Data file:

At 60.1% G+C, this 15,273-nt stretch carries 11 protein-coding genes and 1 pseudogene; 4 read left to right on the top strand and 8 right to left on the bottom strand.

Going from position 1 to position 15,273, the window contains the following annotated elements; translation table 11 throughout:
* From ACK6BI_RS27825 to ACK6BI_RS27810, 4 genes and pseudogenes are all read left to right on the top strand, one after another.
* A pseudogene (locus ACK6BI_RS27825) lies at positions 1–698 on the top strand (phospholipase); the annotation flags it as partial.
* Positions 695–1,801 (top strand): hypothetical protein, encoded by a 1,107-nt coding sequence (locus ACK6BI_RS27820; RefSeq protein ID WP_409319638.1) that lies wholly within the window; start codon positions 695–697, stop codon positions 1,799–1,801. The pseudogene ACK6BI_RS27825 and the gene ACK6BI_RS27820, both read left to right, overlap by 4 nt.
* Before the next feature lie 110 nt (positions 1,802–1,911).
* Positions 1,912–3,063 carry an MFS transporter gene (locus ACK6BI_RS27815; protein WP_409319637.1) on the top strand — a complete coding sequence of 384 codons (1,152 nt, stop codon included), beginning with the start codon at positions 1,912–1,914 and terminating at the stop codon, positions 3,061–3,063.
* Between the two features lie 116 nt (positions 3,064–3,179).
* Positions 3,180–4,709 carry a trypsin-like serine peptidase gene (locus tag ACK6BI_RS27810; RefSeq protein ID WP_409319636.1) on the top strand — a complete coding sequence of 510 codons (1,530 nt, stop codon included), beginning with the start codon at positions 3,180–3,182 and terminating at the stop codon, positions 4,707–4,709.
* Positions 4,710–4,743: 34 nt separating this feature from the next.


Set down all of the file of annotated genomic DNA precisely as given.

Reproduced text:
At 60.1% G+C, this 15,273-nt stretch carries 11 protein-coding genes and 1 pseudogene; 4 read left to right on the top strand and 8 right to left on the bottom strand.

Going from position 1 to position 15,273, the window contains the following annotated elements; translation table 11 throughout:
* From ACK6BI_RS27825 to ACK6BI_RS27810, 4 genes and pseudogenes are all read left to right on the top strand, one after another.
* A pseudogene (locus ACK6BI_RS27825) lies at positions 1–698 on the top strand (phospholipase); the annotation flags it as partial.
* Positions 695–1,801 (top strand): hypothetical protein, encoded by a 1,107-nt coding sequence (locus ACK6BI_RS27820; RefSeq protein ID WP_409319638.1) that lies wholly within the window; start codon positions 695–697, stop codon positions 1,799–1,801. The pseudogene ACK6BI_RS27825 and the gene ACK6BI_RS27820, both read left to right, overlap by 4 nt.
* Before the next feature lie 110 nt (positions 1,802–1,911).
* Positions 1,912–3,063 carry an MFS transporter gene (locus ACK6BI_RS27815; protein WP_409319637.1) on the top strand — a complete coding sequence of 384 codons (1,152 nt, stop codon included), beginning with the start codon at positions 1,912–1,914 and terminating at the stop codon, positions 3,061–3,063.
* Between the two features lie 116 nt (positions 3,064–3,179).
* Positions 3,180–4,709 carry a trypsin-like serine peptidase gene (locus tag ACK6BI_RS27810; RefSeq protein ID WP_409319636.1) on the top strand — a complete coding sequence of 510 codons (1,530 nt, stop codon included), beginning with the start codon at positions 3,180–3,182 and terminating at the stop codon, positions 4,707–4,709.
* Positions 4,710–4,743: 34 nt separating this feature from the next.